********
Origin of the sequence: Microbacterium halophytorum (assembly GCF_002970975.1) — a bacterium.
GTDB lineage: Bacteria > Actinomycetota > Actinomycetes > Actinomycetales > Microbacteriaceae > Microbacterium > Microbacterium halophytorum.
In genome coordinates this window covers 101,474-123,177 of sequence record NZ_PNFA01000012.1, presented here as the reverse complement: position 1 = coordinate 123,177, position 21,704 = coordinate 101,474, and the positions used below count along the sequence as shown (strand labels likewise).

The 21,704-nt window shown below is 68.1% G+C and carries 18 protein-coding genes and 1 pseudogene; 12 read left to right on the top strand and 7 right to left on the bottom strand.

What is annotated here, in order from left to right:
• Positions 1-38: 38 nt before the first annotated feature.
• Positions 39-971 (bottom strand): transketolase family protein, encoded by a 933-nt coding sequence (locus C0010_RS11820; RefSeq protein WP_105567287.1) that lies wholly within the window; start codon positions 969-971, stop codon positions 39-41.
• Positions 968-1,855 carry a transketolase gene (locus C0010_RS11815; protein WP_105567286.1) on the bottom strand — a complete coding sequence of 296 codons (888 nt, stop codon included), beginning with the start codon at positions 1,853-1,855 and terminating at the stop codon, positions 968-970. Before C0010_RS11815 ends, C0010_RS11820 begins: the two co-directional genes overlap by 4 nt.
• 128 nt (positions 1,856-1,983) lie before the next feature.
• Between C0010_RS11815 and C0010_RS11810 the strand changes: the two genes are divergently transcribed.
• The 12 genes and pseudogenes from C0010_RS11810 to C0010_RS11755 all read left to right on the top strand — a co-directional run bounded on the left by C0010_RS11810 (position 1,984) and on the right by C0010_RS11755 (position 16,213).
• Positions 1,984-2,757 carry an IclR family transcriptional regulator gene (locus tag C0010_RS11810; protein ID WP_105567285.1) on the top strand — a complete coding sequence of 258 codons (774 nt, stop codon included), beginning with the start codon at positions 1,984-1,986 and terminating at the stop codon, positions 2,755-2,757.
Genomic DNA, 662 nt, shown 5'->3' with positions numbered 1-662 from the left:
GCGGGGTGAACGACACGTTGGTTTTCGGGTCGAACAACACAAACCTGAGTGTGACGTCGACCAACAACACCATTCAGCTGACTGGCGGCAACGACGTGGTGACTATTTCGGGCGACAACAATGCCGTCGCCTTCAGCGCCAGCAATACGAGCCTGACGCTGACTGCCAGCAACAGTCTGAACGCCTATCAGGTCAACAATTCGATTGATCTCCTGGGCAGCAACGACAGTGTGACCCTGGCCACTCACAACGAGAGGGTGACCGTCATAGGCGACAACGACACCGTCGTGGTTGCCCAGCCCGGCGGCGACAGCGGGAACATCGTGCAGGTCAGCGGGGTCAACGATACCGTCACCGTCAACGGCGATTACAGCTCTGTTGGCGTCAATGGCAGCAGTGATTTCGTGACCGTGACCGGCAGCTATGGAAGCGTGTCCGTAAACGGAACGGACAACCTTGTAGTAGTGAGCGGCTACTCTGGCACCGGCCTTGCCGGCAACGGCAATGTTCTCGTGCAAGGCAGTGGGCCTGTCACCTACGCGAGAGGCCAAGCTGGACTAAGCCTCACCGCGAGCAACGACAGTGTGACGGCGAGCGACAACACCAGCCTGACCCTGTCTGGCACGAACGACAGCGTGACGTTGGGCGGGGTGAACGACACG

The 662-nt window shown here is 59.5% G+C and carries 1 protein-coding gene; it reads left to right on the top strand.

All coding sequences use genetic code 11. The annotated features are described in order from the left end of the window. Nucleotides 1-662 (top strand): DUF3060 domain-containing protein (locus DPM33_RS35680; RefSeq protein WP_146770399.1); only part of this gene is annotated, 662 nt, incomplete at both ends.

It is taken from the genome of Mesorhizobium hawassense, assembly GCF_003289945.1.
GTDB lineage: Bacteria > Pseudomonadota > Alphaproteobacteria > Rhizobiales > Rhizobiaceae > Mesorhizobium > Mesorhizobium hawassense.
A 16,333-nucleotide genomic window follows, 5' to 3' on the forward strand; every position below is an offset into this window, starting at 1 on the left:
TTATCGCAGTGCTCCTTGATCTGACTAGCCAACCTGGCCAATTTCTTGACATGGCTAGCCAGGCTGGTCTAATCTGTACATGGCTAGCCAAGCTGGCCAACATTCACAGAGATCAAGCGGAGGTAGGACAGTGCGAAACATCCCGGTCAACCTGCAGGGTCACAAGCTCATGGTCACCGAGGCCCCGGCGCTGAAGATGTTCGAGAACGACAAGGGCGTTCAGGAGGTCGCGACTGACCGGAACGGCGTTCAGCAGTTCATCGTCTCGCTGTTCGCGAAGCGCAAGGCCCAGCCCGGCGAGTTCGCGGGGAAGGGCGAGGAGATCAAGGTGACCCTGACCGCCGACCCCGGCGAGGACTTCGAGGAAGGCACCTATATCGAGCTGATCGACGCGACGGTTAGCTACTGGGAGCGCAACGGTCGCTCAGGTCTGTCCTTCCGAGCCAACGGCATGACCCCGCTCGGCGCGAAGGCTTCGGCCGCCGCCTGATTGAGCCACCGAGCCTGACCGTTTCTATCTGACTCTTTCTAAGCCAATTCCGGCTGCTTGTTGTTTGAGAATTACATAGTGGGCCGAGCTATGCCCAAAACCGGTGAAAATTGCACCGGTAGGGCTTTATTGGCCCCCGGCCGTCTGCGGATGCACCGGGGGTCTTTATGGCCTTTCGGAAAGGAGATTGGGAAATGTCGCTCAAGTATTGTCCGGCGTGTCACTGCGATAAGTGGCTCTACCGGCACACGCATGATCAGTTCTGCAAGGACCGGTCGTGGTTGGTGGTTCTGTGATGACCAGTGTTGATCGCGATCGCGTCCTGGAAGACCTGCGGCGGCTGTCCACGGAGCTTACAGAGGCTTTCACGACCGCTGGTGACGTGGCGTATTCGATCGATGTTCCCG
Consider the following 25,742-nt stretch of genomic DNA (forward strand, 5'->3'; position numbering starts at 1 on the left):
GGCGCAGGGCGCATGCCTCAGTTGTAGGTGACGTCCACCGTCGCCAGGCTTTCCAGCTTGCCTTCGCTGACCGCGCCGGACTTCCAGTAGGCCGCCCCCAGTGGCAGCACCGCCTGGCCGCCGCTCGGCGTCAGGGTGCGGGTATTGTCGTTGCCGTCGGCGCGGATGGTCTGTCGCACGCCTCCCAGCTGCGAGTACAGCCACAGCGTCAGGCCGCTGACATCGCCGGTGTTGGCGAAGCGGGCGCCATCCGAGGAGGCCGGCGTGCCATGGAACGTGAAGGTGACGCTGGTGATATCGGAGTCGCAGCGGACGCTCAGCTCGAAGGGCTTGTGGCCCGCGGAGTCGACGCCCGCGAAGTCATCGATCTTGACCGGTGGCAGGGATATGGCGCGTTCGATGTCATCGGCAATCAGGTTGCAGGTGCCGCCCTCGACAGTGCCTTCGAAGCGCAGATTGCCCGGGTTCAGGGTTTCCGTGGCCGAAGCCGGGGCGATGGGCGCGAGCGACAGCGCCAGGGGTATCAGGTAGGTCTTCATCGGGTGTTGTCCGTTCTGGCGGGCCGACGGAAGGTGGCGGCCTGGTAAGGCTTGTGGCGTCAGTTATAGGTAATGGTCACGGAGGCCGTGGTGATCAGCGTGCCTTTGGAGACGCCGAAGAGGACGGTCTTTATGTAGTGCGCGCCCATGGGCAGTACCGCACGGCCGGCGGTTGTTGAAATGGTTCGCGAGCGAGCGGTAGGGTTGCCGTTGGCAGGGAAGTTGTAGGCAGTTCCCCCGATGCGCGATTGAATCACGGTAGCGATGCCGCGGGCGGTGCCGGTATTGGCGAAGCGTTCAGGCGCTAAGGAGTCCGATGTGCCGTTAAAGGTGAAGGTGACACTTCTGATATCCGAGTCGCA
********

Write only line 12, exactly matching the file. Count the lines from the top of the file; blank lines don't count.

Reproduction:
• Positions 1,984-2,757 carry an IclR family transcriptional regulator gene (locus tag C0010_RS11810; protein ID WP_105567285.1) on the top strand — a complete coding sequence of 258 codons (774 nt, stop codon included), beginning with the start codon at positions 1,984-1,986 and terminating at the stop codon, positions 2,755-2,757.